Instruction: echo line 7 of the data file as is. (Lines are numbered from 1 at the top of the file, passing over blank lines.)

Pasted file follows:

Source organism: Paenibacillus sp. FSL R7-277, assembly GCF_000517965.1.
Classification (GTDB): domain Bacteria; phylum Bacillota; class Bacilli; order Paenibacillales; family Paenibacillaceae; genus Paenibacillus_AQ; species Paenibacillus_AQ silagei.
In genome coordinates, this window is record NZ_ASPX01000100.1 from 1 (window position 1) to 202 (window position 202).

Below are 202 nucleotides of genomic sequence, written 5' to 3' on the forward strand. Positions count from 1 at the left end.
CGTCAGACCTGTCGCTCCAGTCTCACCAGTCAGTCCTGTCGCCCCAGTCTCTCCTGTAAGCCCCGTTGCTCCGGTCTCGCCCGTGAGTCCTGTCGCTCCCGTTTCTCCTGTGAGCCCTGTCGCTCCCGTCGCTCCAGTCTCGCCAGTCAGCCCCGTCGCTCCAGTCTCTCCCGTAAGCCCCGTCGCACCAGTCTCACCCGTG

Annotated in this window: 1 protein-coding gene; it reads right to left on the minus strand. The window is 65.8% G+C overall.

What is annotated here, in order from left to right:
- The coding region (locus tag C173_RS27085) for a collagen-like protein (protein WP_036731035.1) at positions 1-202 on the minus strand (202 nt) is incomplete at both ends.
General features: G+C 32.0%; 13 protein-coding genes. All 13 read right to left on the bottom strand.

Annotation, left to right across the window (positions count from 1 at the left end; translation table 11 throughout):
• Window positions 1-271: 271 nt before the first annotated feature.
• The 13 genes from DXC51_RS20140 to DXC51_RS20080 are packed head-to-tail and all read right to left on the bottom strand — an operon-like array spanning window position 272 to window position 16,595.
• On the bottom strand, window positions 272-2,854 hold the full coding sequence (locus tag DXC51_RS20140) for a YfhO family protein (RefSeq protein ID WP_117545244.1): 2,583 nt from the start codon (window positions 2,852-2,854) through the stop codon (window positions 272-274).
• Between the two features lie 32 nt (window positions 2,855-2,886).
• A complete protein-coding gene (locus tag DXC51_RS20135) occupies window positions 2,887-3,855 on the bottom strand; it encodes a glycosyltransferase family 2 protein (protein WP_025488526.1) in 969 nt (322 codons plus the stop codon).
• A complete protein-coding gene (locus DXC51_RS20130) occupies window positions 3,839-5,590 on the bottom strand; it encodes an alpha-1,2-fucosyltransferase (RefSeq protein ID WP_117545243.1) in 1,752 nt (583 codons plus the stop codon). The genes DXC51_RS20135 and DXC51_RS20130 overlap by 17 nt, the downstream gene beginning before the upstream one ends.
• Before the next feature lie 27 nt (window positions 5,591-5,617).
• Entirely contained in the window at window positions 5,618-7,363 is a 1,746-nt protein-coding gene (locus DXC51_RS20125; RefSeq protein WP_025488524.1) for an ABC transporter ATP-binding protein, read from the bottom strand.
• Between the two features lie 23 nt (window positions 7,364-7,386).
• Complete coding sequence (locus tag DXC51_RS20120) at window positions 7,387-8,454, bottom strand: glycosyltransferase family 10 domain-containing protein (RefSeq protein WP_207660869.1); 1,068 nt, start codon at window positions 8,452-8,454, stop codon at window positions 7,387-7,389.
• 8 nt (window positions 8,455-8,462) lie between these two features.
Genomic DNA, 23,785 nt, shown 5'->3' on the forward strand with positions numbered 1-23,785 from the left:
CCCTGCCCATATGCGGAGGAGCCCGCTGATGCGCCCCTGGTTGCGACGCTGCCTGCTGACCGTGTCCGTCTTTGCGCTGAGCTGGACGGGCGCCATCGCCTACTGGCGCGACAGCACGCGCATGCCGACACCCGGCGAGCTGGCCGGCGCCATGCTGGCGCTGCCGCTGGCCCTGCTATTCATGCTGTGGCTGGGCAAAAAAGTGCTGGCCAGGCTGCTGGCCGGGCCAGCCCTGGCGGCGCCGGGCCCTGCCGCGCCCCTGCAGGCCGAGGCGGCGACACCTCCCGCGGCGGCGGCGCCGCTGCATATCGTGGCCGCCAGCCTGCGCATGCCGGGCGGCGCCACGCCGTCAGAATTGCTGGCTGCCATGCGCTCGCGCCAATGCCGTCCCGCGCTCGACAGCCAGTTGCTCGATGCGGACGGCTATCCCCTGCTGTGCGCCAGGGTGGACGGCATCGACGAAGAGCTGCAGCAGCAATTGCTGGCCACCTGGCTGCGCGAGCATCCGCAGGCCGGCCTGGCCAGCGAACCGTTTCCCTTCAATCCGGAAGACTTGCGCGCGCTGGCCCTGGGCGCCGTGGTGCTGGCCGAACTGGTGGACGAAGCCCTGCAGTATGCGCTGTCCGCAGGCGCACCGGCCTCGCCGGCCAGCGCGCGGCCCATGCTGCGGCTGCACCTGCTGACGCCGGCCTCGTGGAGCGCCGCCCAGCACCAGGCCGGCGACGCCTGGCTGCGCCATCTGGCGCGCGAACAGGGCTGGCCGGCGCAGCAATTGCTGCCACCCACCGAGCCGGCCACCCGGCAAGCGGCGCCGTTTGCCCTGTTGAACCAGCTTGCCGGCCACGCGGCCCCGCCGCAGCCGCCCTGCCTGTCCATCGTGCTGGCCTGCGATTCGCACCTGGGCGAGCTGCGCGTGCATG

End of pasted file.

What is annotated here, in order from left to right: